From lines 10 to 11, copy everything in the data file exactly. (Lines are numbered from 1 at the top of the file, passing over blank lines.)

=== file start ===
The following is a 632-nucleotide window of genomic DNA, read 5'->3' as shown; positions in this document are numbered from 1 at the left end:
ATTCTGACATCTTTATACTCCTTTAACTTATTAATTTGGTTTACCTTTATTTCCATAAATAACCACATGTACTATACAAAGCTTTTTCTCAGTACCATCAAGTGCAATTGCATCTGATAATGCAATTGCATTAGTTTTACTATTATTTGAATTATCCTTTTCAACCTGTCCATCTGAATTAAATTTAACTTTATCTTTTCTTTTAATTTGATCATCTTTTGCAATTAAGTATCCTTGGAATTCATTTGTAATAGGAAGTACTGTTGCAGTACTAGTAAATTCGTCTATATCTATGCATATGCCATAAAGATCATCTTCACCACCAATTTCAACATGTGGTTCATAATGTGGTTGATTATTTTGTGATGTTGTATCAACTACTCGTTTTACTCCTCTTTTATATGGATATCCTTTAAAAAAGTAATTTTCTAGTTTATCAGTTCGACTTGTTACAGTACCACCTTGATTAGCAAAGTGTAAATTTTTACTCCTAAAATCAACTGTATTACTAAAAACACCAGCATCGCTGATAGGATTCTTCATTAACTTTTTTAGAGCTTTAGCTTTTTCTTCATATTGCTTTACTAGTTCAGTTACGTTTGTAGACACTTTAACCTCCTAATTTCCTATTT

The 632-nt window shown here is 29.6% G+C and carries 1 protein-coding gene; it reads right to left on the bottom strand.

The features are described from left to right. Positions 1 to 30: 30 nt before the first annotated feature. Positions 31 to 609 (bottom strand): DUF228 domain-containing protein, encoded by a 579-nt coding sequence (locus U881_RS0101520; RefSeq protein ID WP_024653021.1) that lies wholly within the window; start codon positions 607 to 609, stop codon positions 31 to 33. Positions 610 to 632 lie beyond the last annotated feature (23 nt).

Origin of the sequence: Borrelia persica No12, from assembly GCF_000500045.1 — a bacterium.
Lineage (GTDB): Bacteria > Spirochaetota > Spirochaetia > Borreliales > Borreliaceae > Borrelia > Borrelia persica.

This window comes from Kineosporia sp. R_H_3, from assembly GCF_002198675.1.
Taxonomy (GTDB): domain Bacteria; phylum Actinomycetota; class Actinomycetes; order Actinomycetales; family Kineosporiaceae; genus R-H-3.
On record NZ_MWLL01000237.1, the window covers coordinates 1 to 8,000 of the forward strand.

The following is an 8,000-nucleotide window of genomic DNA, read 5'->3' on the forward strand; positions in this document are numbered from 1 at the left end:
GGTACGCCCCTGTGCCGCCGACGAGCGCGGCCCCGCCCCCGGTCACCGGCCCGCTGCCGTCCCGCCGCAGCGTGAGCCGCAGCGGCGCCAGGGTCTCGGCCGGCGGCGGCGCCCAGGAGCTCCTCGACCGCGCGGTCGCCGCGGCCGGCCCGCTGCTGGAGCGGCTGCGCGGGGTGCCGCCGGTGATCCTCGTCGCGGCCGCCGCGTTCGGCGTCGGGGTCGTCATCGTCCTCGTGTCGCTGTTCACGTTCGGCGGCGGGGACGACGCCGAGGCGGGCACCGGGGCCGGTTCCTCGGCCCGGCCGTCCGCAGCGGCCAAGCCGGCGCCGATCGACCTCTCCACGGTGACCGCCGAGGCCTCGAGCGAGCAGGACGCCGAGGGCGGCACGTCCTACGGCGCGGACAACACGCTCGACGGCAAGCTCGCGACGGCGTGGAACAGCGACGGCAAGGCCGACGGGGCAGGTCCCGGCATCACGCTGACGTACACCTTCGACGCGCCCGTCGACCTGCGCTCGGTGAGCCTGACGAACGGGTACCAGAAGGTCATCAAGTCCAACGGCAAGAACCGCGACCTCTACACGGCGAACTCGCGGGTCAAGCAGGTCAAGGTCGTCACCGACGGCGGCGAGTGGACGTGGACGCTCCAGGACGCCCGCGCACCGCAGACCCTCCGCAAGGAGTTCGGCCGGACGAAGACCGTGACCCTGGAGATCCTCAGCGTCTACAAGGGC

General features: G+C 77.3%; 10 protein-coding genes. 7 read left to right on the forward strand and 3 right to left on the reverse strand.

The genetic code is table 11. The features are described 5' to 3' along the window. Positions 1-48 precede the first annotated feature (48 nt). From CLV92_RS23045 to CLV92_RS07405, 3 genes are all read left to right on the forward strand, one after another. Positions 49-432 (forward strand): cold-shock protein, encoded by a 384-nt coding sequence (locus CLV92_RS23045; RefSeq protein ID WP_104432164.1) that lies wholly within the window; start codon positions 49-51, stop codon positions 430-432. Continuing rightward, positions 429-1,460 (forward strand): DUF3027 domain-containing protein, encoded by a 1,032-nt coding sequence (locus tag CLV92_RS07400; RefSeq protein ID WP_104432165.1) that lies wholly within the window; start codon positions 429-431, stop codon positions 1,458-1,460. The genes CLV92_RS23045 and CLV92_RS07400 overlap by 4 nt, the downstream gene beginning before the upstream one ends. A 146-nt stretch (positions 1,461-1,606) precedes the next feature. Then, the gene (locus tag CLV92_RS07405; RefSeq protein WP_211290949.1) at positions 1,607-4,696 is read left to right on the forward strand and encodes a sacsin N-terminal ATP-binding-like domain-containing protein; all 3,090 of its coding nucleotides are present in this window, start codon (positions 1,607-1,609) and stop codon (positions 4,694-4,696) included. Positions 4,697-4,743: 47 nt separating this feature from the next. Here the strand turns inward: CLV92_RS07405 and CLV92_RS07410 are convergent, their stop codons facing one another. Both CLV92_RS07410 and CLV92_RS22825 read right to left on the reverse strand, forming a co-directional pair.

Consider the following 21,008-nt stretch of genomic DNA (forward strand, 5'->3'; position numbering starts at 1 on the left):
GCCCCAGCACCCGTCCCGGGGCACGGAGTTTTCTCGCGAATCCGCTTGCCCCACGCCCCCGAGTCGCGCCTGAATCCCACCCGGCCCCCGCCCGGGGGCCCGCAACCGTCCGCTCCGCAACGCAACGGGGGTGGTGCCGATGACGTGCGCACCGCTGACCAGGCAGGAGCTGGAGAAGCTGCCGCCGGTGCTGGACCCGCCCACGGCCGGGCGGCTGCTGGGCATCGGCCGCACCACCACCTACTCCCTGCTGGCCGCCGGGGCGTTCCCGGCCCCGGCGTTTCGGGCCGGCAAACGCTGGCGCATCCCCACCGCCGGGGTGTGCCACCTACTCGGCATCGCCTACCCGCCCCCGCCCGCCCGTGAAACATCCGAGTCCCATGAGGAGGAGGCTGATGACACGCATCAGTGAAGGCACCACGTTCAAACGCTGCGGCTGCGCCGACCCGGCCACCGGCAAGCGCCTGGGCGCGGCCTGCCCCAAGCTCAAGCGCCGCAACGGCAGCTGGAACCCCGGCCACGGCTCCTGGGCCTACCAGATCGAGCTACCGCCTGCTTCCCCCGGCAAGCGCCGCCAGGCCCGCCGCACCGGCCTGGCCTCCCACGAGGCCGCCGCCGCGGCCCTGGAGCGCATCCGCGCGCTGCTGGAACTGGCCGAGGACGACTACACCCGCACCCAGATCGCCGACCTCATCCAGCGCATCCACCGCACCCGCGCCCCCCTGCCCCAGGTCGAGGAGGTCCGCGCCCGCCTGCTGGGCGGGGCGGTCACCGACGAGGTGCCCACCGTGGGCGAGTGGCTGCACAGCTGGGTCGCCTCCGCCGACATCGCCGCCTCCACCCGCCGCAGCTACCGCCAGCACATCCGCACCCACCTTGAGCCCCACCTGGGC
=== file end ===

The following is an 8,000-nucleotide window of genomic DNA, read 5'->3' on the forward strand; positions in this document are numbered from 1 at the left end:
GGTACGCCCCTGTGCCGCCGACGAGCGCGGCCCCGCCCCCGGTCACCGGCCCGCTGCCGTCCCGCCGCAGCGTGAGCCGCAGCGGCGCCAGGGTCTCGGCCGGCGGCGGCGCCCAGGAGCTCCTCGACCGCGCGGTCGCCGCGGCCGGCCCGCTGCTGGAGCGGCTGCGCGGGGTGCCGCCGGTGATCCTCGTCGCGGCCGCCGCGTTCGGCGTCGGGGTCGTCATCGTCCTCGTGTCGCTGTTCACGTTCGGCGGCGGGGACGACGCCGAGGCGGGCACCGGGGCCGGTTCCTCGGCCCGGCCGTCCGCAGCGGCCAAGCCGGCGCCGATCGACCTCTCCACGGTGACCGCCGAGGCCTCGAGCGAGCAGGACGCCGAGGGCGGCACGTCCTACGGCGCGGACAACACGCTCGACGGCAAGCTCGCGACGGCGTGGAACAGCGACGGCAAGGCCGACGGGGCAGGTCCCGGCATCACGCTGACGTACACCTTCGACGCGCCCGTCGACCTGCGCTCGGTGAGCCTGACGAACGGGTACCAGAAGGTCATCAAGTCCAACGGCAAGAACCGCGACCTCTACACGGCGAACTCGCGGGTCAAGCAGGTCAAGGTCGTCACCGACGGCGGCGAGTGGACGTGGACGCTCCAGGACGCCCGCGCACCGCAGACCCTCCGCAAGGAGTTCGGCCGGACGAAGACCGTGACCCTGGAGATCCTCAGCGTCTACAAGGGC